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Thai-French genetic investigation of dengue fever reveals a fussy little disease

Scientists discover that dengue infection only occurs when the right strain of mosquito meets the right strain of the virus due to a complex genetic interaction between the two.

Dengue fever is a tropical virus, which the World Health Organization says infects up to 100 million people every year. It's thought to be endemic in more than 100 tropical countries. But due to climate change and globalization, outbreaks now occur in more temperate climates.

For most people struck down with dengue, it's like being hit by a nasty flu - which together with severe bone and joint pain - knocks you out for a couple of weeks.

But for up to 5 percent of cases, it can develop into a life-threatening condition and that's why the findings of the latest research are so important.

A study by French and Thai scientists has found that dengue fever is spread through a genetic interaction between the mosquitoes which carry it and the virus which causes it.

They found that mosquitoes can be susceptible to a certain strain of the virus - and at the same time they can be resistant to another. The scientists hope their discovery will lead to new drugs to control the disease and perhaps allow the release of dengue-resistant mosquitoes.

City-bound mozzies

Unlike the insect that spreads malaria, the aedes aegypti mosquito prefers urban areas where there is lots of standing water.

A market in Bangkok, Thailand. (Photo: Nik Martin)

Market traders often keep water buckets which can be breeding grounds for dengue-carrying mosquitoes

In disease-prone countries like Thailand, residential areas are regularly fumigated. People are advised not to keep open water containers and to turn over vessels that are likely to collect rain water.

The Thai government has demanded more regular spraying of homes because of a four-fold rise in the number of cases this year.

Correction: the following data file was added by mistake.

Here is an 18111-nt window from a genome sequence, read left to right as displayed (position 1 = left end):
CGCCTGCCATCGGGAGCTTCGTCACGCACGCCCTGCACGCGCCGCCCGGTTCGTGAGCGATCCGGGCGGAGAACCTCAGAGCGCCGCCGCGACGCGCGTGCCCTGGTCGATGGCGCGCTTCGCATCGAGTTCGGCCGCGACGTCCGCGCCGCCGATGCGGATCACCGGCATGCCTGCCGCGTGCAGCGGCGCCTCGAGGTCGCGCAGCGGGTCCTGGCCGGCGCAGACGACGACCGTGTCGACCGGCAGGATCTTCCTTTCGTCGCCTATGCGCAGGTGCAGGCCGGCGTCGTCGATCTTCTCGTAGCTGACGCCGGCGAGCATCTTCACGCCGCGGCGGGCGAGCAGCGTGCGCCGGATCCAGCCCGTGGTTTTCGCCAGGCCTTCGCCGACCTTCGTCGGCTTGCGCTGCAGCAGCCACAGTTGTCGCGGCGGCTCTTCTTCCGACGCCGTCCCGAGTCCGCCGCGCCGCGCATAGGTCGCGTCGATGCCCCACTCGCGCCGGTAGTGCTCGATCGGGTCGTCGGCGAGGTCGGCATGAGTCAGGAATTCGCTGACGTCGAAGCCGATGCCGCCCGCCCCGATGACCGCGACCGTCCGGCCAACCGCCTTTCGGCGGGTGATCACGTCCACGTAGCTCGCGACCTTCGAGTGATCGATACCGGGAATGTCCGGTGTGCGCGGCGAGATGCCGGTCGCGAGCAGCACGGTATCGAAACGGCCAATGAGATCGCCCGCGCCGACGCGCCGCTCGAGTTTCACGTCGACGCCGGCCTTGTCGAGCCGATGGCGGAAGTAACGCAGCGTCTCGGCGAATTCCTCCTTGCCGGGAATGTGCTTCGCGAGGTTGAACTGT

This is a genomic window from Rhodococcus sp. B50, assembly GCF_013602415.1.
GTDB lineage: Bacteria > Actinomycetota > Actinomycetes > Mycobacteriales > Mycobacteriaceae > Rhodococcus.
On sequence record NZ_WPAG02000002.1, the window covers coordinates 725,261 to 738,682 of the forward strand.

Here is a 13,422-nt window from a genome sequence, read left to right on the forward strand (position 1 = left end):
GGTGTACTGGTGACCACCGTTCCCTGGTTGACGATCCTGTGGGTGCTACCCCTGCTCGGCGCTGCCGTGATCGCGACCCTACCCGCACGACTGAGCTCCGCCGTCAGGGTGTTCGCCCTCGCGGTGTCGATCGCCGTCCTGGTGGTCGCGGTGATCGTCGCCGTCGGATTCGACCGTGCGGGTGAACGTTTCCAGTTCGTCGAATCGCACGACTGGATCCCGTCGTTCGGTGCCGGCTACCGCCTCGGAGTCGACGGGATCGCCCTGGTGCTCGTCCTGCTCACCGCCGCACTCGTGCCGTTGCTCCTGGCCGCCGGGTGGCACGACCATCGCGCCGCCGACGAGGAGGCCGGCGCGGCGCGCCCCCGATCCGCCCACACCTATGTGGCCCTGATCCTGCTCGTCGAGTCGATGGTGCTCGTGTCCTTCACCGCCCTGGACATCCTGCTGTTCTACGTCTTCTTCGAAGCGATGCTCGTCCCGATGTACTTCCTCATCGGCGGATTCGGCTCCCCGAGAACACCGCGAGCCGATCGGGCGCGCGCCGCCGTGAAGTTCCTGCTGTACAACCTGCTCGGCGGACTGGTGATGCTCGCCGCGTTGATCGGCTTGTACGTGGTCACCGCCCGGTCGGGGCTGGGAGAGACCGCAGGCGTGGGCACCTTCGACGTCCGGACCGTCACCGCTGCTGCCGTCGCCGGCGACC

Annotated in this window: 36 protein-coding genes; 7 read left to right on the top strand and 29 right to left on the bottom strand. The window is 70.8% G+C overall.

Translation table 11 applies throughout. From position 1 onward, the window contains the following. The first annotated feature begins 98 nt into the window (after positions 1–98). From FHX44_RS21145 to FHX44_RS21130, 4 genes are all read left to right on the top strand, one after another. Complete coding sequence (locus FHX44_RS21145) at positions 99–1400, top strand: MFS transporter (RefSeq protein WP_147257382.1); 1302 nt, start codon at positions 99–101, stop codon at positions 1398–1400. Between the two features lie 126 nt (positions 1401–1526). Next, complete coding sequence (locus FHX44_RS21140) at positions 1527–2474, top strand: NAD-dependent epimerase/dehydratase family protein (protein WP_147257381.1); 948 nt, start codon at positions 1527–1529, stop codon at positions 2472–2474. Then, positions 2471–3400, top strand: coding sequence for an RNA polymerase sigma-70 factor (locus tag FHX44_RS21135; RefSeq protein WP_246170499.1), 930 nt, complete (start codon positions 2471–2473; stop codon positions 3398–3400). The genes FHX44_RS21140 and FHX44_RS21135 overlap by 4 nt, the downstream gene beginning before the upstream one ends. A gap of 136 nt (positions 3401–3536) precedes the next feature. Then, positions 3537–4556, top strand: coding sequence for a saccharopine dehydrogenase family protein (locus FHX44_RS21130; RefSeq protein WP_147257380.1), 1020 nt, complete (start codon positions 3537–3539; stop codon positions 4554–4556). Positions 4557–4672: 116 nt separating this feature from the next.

"It's a bad year for the dengue fever in Thailand and in Southeast Asia," says Dr Alongkot Ponlawat a lead researcher at the Armed Forces Research Institute of Medical Sciences (AFRIMS) in Bangkok.

"The Ministry of Health has had education campaigns but Thai people - they ignore [the advice] - until a family member gets sick from dengue and then they say: 'Oh yeah, we have to control it.'"

Dr Alongkot Ponlawat of AFRIMS in Bangkok (Photo: Alongkot Ponlawat, undated)

Dr Alongkot Ponlawat of AFRIMS

AFRIMS, which exists due to a partnership between the US and the Royal Thai Army, can breed 20,000 female mosquitoes per week in its Bangkok laboratory for research purposes.

The results of its joint project, with the Paris-based Institut Pasteur, have been published in the open-access journal PLOS Genetics.

The other main researcher, Dr Louis Lambrechts, told DW they had a hunch that mosquitoes were vulnerable to just one type of dengue virus, and that they now have much more to go on.

Dr Louis Lambrechts of Institut Pasteur, Paris (Photo: Louis Lambrechts / Institut Pasteur)

Co-author Dr Louis Lambrechts of Institut Pasteur

"Although we had some indications that these specific genetic interactions occurred, they had never been mapped onto the mosquito chromosomes. So we have a very crude idea now of where on the mosquito's chromosomes those specific interactions are physically located," says Dr Lambrechts.